The world is justifiably tripping out over images — and the live feed — coming back from the proof-of-concept-slash-publicity stunt of Starman. You remember him; the dummy at the helm of a midnight cherry-colored Tesla Roadster that is careening from Earth's orbit, thanks to yesterday's SpaceX launch of the Falcon Heavy rocket, its biggest yet.
It's the first-ever payload launch demonstration for Elon Musk's super-rocket, which lifted off from the Kennedy Space Center at Cape Canaveral, Fla. Tuesday thanks to more than 5 million pounds of thrust. It'll whisk Starman and his sports car at 7 miles per second, or 25,200 miles per hour, through the solar system.
It's a hugely impressive feat, especially considering Musk himself gave the whole launch 50-50 odds of succeeding. True, the rocket thruster overshot its original Mars trajectory, and Starman is instead headed to the asteroid belt between Mars and Jupiter. But that's still cool, and we can only hope that the cameras and video monitors affixed to the automotive space capsule survive long enough to send us images, because scientists say the car itself is in for a rough time in the conditions found in outer space.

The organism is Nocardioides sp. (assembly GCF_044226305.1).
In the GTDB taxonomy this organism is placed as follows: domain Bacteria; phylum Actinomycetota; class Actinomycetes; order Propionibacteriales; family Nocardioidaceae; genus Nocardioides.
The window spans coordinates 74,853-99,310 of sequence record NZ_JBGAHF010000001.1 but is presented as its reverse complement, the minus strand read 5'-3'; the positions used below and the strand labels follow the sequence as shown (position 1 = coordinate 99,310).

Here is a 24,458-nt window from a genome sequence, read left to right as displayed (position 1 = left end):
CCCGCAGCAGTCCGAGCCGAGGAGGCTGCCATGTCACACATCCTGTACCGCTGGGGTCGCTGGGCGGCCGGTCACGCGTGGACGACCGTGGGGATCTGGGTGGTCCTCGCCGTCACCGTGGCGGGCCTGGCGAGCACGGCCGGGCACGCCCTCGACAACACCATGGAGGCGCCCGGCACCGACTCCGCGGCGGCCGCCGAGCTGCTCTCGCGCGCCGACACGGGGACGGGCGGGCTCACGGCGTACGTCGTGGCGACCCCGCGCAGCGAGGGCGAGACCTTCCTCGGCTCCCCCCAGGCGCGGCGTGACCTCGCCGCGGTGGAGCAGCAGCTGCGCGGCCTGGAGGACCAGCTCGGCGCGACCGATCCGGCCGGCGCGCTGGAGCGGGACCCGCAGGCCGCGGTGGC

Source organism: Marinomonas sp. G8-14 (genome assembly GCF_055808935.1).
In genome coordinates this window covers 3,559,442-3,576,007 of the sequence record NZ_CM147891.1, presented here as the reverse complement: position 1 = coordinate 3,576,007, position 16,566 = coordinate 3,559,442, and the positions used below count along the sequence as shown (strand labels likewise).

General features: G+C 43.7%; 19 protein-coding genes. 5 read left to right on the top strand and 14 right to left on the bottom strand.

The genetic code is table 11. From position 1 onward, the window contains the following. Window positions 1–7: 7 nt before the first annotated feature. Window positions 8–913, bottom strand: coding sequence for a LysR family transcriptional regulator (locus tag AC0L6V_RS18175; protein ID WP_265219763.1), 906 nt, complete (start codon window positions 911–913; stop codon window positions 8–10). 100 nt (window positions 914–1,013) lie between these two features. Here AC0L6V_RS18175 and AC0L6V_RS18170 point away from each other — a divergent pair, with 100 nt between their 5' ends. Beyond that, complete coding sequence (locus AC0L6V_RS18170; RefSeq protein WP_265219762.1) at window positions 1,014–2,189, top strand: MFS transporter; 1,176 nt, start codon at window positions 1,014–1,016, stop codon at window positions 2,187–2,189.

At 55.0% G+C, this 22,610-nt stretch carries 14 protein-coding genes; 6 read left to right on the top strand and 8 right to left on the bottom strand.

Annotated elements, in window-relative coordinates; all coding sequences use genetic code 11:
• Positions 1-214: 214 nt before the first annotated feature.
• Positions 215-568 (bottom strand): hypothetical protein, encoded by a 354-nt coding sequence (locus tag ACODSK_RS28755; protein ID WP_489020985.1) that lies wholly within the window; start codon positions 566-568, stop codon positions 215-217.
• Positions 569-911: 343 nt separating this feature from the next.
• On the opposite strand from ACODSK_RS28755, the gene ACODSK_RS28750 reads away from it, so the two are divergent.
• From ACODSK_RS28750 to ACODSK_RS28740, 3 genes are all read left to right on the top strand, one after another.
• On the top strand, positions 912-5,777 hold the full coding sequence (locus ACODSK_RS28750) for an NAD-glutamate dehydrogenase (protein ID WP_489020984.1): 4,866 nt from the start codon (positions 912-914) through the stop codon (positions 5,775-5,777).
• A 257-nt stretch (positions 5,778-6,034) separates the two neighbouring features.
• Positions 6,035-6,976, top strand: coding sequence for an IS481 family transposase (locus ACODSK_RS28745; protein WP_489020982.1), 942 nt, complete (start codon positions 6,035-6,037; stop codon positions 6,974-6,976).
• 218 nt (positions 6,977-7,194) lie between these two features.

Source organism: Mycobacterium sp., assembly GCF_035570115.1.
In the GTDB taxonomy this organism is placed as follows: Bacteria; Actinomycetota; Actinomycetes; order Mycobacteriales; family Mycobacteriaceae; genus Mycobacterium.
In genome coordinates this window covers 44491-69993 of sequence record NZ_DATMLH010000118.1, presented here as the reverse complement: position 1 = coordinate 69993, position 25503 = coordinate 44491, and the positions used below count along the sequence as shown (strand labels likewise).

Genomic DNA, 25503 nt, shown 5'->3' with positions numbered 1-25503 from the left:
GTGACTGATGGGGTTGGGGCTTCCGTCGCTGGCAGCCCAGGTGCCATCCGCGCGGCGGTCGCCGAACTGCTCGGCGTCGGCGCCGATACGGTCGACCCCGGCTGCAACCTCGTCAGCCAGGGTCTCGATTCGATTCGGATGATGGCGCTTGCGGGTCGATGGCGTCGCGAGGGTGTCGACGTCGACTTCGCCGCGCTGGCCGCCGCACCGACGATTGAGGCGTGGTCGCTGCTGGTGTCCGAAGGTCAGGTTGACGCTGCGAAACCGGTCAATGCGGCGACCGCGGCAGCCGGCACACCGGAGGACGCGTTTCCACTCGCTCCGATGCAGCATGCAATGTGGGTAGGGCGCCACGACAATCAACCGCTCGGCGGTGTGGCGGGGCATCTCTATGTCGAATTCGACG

That's because space is filled with solid objects — especially micrometeorites — and radiation. The risks posed by the former are self-explanatory, especially given the length of time the rocket will be traveling through space. But the latter has to do with the lack of radiation-filtering that we Earthlings enjoy, thanks to our atmosphere, deep in space. That's bad news for things like the Roadster's various plastic components, its leather, exterior paint, and rubber tires.
"All of the organics will be subjected to degradation by the various kinds of radiation that you will run into there," William Carroll, a chemist at Indiana University who studies plastics and organic molecules, tells Live Science. Even the Roadster's carbon-fiber frame will be stressed, he said, as energy from stellar radiation slowly causes the carbon-carbon and carbon-hydrogen bonds to snap, making the car to fall to bits.
"Those organics, in that environment, I wouldn't give them a year," Carroll added.
What's likely to survive longest will be the Roadster's inorganic components, like the aluminum chassis, the lithium-ion battery pack and any glass that doesn't get shattered by meteors.
Meanwhile, Musk saw fit to include several fun novelties in the Roadster, including a circuit board bearing the phrase "Made on Earth by humans," a toy Roadster mounted to the dashboard, and the phrase "Don't Panic!" on the center screen. That's a reference to the 1979 novel "The Hitchhiker's Guide to the Galaxy" by Douglas Adams about an accidental space traveler named Arthur Dent. Musk is known for his love of science fiction and even acknowledged naming the SpaceX Falcon series of rockets after the Millennium Falcon of Star Wars fame.